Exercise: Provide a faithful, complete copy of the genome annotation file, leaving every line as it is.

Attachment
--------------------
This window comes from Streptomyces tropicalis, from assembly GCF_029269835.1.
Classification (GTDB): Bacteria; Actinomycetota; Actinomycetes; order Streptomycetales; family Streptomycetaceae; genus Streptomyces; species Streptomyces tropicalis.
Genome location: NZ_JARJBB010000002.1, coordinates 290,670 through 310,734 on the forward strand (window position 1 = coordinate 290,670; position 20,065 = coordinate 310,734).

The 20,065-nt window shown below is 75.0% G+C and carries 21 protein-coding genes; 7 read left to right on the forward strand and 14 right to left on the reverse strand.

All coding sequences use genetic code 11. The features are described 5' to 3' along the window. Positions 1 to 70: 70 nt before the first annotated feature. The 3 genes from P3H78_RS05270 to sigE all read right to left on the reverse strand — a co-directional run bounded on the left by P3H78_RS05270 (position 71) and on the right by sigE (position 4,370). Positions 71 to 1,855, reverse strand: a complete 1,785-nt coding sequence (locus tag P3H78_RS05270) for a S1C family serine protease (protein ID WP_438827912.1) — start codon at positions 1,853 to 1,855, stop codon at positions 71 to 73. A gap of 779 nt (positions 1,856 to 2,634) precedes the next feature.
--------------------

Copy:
This window comes from Streptomyces tropicalis, from assembly GCF_029269835.1.
Classification (GTDB): Bacteria; Actinomycetota; Actinomycetes; order Streptomycetales; family Streptomycetaceae; genus Streptomyces; species Streptomyces tropicalis.
Genome location: NZ_JARJBB010000002.1, coordinates 290,670 through 310,734 on the forward strand (window position 1 = coordinate 290,670; position 20,065 = coordinate 310,734).

The 20,065-nt window shown below is 75.0% G+C and carries 21 protein-coding genes; 7 read left to right on the forward strand and 14 right to left on the reverse strand.

All coding sequences use genetic code 11. The features are described 5' to 3' along the window. Positions 1 to 70: 70 nt before the first annotated feature. The 3 genes from P3H78_RS05270 to sigE all read right to left on the reverse strand — a co-directional run bounded on the left by P3H78_RS05270 (position 71) and on the right by sigE (position 4,370). Positions 71 to 1,855, reverse strand: a complete 1,785-nt coding sequence (locus tag P3H78_RS05270) for a S1C family serine protease (protein ID WP_438827912.1) — start codon at positions 1,853 to 1,855, stop codon at positions 71 to 73. A gap of 779 nt (positions 1,856 to 2,634) precedes the next feature.